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I lunched the other day at the offices of De Beers, the diamond people. They know how to entertain. The building includes a splendid diamond showroom, with real gems scattered like confetti.

I picked up one monster rock – it looked like a lump of quartz to me – and was told that it was worth $500,000. You don’t get to handle something like that every day.

De Beers has been through some bewildering changes in the last few years as it responds to increased competition from Canada and elsewhere. Gone are the days when it controlled more than 70% of the world’s supply of rough diamonds, and regulated the flow of gems to keep prices artificially high.

De Beers has sold down its diamond stockpile and ploughed the cash into advertising. It hopes to stand out as a ‘preferred’ supplier, rather than relying on controlling the industry. Its sales arm, the Central Selling Organisation, which dripped gems onto the market, has been given the less provocative title: Diamond Trading Company.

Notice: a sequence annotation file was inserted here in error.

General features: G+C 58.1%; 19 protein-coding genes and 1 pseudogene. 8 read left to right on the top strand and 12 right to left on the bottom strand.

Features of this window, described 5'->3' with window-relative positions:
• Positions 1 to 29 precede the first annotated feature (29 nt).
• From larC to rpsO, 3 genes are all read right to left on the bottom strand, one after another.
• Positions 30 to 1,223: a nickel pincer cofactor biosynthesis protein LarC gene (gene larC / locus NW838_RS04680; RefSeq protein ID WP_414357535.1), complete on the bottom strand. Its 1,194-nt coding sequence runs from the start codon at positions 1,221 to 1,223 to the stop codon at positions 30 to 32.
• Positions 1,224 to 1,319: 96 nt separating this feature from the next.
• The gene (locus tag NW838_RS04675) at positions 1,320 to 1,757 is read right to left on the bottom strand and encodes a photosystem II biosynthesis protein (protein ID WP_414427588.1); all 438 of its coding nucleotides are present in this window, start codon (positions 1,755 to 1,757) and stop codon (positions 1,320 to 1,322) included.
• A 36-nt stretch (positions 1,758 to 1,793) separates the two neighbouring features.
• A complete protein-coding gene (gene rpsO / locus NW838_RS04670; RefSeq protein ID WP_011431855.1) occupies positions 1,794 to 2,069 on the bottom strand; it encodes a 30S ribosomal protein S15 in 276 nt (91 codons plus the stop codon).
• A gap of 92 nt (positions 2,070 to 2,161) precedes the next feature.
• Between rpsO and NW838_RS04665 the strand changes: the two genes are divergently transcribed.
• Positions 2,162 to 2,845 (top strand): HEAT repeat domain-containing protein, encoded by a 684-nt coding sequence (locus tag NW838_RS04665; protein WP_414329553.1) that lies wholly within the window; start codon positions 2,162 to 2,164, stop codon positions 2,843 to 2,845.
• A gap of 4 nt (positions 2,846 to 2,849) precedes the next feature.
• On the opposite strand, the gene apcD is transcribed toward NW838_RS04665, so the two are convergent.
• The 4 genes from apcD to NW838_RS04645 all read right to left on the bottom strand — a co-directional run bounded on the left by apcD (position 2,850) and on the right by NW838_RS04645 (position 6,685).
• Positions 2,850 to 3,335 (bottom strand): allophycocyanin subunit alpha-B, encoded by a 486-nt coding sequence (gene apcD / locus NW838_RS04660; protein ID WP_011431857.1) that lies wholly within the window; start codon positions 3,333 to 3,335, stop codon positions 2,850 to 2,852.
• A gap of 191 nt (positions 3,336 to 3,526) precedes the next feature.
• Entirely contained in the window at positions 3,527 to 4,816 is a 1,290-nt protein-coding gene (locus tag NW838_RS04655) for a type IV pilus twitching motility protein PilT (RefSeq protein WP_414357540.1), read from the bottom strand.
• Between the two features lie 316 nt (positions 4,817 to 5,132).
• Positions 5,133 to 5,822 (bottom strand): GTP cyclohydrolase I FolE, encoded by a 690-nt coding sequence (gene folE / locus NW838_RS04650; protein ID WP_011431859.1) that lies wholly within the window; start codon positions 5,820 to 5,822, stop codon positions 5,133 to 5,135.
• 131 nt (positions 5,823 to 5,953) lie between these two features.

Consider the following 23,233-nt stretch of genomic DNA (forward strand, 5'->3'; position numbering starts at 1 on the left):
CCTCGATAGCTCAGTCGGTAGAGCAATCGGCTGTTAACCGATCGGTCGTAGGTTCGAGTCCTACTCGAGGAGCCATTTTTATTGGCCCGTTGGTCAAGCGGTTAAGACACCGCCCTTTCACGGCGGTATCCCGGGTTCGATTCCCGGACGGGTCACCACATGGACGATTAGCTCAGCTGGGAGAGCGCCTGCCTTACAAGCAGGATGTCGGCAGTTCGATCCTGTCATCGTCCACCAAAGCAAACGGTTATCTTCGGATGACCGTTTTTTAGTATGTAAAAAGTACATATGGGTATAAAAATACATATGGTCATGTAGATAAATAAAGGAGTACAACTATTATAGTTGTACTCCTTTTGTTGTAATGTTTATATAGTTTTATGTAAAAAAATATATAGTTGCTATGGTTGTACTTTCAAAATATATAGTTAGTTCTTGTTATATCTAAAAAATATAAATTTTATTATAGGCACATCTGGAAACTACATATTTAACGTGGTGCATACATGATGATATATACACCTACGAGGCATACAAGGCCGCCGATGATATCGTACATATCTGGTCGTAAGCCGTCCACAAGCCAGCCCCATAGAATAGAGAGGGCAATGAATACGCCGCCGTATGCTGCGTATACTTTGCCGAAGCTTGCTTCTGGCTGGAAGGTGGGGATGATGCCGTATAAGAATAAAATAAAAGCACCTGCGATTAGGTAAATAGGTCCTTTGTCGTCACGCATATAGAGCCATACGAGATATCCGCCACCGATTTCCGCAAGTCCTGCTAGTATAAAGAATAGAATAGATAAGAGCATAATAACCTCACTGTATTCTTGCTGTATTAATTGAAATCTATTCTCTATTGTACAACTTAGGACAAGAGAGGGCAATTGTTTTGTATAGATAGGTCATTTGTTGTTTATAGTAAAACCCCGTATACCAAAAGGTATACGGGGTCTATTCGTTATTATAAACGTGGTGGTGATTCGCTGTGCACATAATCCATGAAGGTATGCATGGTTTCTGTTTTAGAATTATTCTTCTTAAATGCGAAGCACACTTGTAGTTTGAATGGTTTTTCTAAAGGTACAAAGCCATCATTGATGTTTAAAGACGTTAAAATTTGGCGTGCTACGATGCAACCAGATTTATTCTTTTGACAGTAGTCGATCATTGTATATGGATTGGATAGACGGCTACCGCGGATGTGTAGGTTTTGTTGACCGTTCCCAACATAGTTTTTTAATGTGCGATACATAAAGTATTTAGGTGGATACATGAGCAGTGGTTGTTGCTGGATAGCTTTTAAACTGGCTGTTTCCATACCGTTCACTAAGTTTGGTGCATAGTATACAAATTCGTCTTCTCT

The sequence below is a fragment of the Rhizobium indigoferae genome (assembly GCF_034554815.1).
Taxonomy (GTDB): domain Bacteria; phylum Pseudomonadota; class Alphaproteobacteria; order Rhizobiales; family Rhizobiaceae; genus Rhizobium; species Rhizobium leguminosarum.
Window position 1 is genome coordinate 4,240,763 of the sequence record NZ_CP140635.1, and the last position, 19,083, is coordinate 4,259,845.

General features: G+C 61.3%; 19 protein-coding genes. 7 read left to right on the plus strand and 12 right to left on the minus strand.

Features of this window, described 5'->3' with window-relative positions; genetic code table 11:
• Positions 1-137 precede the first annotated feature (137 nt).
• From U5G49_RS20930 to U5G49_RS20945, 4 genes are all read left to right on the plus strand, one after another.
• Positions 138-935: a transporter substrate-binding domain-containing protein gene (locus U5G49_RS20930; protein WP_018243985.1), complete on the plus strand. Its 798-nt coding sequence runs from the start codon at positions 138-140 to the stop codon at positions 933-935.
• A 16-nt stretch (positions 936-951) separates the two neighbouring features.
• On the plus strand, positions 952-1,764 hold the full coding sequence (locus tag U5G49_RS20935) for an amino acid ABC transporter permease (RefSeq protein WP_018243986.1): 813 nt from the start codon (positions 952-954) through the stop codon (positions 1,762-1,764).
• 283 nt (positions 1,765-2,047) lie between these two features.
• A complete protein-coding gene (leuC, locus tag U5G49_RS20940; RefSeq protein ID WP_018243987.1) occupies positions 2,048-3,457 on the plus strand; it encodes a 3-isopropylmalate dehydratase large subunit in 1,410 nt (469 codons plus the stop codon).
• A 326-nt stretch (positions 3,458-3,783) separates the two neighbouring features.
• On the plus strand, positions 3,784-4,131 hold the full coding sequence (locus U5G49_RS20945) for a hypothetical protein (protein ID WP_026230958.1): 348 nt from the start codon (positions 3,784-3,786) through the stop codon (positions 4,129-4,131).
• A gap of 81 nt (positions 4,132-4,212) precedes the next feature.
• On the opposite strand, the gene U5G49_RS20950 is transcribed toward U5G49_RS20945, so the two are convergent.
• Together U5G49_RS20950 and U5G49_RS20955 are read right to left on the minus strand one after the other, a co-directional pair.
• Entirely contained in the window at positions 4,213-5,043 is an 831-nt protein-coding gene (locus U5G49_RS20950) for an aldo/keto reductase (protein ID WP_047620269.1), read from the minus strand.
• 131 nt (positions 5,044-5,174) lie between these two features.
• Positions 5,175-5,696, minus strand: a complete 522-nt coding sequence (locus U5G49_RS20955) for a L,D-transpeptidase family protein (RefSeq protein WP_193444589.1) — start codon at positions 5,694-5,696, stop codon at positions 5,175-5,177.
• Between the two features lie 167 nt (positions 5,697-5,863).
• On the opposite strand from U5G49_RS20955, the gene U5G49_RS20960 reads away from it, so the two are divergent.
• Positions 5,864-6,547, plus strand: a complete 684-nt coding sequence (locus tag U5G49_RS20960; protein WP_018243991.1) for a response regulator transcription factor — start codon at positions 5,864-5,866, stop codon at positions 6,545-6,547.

Dropping the ‘cartel’ status has helped it in its efforts in the US, where it has long been banned from doing business directly. The US is De Beers’ biggest market, but its stones are sold anonymously through jewellers. Anti-trust officials meet on 13 July to decide whether the diamond supplier should be given a clean bill of health.

This would allow it to open an office on US soil for the first time. Its executives could visit the US without risking arrest.

On the management side, Harry Oppenheimer’s grandson, Jonathan, still in his 30s, has just become managing director of De Beers’ South African operations.

With all this fresh thinking coming in, those extravagant De Beers luncheons could soon be consigned to history.

  • Jon Ashworth, business features editor at The Times.

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